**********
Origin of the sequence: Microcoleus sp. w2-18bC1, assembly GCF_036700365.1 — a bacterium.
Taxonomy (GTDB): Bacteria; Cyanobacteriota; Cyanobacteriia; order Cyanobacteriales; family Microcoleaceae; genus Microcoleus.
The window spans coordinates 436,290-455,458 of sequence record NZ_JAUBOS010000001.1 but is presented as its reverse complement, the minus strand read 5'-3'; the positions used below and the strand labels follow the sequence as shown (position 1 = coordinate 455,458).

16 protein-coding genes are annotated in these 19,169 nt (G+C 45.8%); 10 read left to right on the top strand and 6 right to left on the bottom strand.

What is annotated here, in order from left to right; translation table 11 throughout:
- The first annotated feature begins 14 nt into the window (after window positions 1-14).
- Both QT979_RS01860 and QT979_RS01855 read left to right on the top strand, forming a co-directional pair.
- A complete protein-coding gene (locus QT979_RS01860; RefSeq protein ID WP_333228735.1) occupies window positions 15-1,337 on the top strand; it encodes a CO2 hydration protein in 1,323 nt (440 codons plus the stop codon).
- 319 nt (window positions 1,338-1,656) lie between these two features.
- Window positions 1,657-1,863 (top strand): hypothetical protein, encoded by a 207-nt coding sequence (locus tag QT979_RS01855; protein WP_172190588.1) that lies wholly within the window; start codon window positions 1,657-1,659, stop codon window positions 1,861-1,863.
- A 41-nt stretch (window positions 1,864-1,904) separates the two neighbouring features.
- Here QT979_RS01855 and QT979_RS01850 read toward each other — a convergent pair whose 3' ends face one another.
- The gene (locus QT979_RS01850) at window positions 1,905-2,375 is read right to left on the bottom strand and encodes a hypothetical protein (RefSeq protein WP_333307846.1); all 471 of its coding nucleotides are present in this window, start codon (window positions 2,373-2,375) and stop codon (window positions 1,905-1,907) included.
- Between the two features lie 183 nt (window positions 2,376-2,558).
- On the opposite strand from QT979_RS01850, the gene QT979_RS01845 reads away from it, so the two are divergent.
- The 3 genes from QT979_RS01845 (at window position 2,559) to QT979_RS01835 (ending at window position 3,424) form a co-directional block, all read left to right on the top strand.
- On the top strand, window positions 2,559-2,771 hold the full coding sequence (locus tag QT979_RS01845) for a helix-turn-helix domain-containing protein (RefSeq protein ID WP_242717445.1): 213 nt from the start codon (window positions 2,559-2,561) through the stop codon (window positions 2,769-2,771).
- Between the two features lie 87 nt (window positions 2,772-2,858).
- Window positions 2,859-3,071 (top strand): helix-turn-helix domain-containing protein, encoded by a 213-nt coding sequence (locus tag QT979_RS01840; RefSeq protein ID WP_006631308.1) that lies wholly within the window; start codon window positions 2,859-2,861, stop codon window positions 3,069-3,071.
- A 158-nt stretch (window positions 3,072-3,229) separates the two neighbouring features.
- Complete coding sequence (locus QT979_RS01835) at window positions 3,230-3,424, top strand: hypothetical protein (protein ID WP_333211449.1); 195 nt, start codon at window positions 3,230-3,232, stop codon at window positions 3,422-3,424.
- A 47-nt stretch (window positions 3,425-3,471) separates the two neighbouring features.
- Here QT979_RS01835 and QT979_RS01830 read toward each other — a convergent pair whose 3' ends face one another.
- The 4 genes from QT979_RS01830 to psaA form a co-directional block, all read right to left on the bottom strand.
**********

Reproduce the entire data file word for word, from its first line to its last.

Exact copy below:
Origin of the sequence: Microcoleus sp. w2-18bC1, assembly GCF_036700365.1 — a bacterium.
Taxonomy (GTDB): Bacteria; Cyanobacteriota; Cyanobacteriia; order Cyanobacteriales; family Microcoleaceae; genus Microcoleus.
The window spans coordinates 436,290-455,458 of sequence record NZ_JAUBOS010000001.1 but is presented as its reverse complement, the minus strand read 5'-3'; the positions used below and the strand labels follow the sequence as shown (position 1 = coordinate 455,458).

16 protein-coding genes are annotated in these 19,169 nt (G+C 45.8%); 10 read left to right on the top strand and 6 right to left on the bottom strand.

What is annotated here, in order from left to right; translation table 11 throughout:
- The first annotated feature begins 14 nt into the window (after window positions 1-14).
- Both QT979_RS01860 and QT979_RS01855 read left to right on the top strand, forming a co-directional pair.
- A complete protein-coding gene (locus QT979_RS01860; RefSeq protein ID WP_333228735.1) occupies window positions 15-1,337 on the top strand; it encodes a CO2 hydration protein in 1,323 nt (440 codons plus the stop codon).
- 319 nt (window positions 1,338-1,656) lie between these two features.
- Window positions 1,657-1,863 (top strand): hypothetical protein, encoded by a 207-nt coding sequence (locus tag QT979_RS01855; protein WP_172190588.1) that lies wholly within the window; start codon window positions 1,657-1,659, stop codon window positions 1,861-1,863.
- A 41-nt stretch (window positions 1,864-1,904) separates the two neighbouring features.
- Here QT979_RS01855 and QT979_RS01850 read toward each other — a convergent pair whose 3' ends face one another.
- The gene (locus QT979_RS01850) at window positions 1,905-2,375 is read right to left on the bottom strand and encodes a hypothetical protein (RefSeq protein WP_333307846.1); all 471 of its coding nucleotides are present in this window, start codon (window positions 2,373-2,375) and stop codon (window positions 1,905-1,907) included.
- Between the two features lie 183 nt (window positions 2,376-2,558).
- On the opposite strand from QT979_RS01850, the gene QT979_RS01845 reads away from it, so the two are divergent.
- The 3 genes from QT979_RS01845 (at window position 2,559) to QT979_RS01835 (ending at window position 3,424) form a co-directional block, all read left to right on the top strand.
- On the top strand, window positions 2,559-2,771 hold the full coding sequence (locus tag QT979_RS01845) for a helix-turn-helix domain-containing protein (RefSeq protein ID WP_242717445.1): 213 nt from the start codon (window positions 2,559-2,561) through the stop codon (window positions 2,769-2,771).
- Between the two features lie 87 nt (window positions 2,772-2,858).
- Window positions 2,859-3,071 (top strand): helix-turn-helix domain-containing protein, encoded by a 213-nt coding sequence (locus tag QT979_RS01840; RefSeq protein ID WP_006631308.1) that lies wholly within the window; start codon window positions 2,859-2,861, stop codon window positions 3,069-3,071.
- A 158-nt stretch (window positions 3,072-3,229) separates the two neighbouring features.
- Complete coding sequence (locus QT979_RS01835) at window positions 3,230-3,424, top strand: hypothetical protein (protein ID WP_333211449.1); 195 nt, start codon at window positions 3,230-3,232, stop codon at window positions 3,422-3,424.
- A 47-nt stretch (window positions 3,425-3,471) separates the two neighbouring features.
- Here QT979_RS01835 and QT979_RS01830 read toward each other — a convergent pair whose 3' ends face one another.
- The 4 genes from QT979_RS01830 to psaA form a co-directional block, all read right to left on the bottom strand.